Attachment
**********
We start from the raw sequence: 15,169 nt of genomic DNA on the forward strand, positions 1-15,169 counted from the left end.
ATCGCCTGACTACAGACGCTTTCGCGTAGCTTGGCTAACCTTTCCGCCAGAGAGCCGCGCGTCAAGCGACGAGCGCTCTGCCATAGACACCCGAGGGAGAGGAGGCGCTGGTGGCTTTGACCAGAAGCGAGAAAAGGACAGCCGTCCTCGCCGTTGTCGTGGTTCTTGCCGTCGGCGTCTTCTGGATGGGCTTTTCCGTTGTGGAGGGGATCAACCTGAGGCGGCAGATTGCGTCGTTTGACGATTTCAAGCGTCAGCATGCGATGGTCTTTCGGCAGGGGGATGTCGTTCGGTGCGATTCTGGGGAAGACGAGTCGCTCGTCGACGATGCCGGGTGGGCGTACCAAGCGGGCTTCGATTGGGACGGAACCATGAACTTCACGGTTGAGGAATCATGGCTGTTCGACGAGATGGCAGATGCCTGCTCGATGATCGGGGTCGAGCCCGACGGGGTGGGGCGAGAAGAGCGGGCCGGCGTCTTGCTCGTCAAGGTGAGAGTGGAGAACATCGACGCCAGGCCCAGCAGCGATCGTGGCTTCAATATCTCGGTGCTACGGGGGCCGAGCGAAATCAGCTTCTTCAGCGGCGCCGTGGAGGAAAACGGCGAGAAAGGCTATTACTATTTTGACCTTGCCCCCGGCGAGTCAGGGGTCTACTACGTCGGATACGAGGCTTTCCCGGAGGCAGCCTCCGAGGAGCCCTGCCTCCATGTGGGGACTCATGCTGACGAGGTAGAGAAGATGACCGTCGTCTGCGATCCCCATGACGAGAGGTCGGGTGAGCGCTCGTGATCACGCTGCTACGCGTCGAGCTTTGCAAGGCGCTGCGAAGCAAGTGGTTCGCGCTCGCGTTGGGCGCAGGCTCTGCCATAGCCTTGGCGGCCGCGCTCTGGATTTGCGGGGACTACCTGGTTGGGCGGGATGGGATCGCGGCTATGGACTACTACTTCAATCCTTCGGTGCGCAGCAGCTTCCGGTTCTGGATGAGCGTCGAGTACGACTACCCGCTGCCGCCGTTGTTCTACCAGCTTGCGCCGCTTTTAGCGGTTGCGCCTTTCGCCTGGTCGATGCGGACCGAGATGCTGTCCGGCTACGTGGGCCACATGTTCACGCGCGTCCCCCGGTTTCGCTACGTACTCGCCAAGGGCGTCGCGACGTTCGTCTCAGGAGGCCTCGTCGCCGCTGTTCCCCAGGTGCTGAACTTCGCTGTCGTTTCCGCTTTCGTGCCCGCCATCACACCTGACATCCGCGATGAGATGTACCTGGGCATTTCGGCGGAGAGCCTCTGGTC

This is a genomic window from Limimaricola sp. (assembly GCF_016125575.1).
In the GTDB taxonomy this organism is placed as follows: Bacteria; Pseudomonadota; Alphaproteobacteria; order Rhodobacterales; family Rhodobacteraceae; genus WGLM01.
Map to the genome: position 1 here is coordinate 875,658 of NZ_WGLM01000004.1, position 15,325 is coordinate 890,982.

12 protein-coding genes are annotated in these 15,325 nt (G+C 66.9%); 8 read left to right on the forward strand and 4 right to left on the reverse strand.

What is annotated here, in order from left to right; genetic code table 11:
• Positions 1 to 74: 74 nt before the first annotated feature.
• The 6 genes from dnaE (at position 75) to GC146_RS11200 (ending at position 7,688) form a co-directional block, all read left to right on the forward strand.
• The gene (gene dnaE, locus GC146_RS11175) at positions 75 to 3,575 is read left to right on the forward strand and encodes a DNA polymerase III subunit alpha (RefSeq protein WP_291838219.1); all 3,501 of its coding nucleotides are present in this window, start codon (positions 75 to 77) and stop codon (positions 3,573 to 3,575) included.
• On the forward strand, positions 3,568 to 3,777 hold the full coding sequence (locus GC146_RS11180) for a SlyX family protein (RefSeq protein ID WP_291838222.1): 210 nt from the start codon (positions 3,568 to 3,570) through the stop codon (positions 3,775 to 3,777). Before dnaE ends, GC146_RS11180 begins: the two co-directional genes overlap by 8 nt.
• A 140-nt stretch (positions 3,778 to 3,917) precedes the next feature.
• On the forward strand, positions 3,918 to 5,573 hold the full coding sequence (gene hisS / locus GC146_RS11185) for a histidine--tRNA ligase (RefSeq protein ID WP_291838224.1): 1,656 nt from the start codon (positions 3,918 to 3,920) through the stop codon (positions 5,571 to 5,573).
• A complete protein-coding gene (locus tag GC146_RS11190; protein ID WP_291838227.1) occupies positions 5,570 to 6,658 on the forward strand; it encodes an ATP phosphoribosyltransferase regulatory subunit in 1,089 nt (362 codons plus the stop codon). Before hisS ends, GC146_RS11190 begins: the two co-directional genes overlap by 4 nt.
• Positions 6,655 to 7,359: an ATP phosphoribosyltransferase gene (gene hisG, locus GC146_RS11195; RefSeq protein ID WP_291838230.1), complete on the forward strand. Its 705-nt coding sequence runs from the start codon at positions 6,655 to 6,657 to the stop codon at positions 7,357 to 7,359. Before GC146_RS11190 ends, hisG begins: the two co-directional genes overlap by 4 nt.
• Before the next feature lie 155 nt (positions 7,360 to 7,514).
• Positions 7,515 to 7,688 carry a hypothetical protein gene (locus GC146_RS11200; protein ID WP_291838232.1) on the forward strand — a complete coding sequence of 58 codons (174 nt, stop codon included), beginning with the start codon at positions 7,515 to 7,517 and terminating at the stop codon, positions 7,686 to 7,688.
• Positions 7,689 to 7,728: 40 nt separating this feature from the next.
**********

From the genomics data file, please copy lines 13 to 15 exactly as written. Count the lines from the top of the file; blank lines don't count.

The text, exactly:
• On the forward strand, positions 3,918 to 5,573 hold the full coding sequence (gene hisS / locus GC146_RS11185) for a histidine--tRNA ligase (RefSeq protein ID WP_291838224.1): 1,656 nt from the start codon (positions 3,918 to 3,920) through the stop codon (positions 5,571 to 5,573).
• A complete protein-coding gene (locus tag GC146_RS11190; protein ID WP_291838227.1) occupies positions 5,570 to 6,658 on the forward strand; it encodes an ATP phosphoribosyltransferase regulatory subunit in 1,089 nt (362 codons plus the stop codon). Before hisS ends, GC146_RS11190 begins: the two co-directional genes overlap by 4 nt.
• Positions 6,655 to 7,359: an ATP phosphoribosyltransferase gene (gene hisG, locus GC146_RS11195; RefSeq protein ID WP_291838230.1), complete on the forward strand. Its 705-nt coding sequence runs from the start codon at positions 6,655 to 6,657 to the stop codon at positions 7,357 to 7,359. Before GC146_RS11190 ends, hisG begins: the two co-directional genes overlap by 4 nt.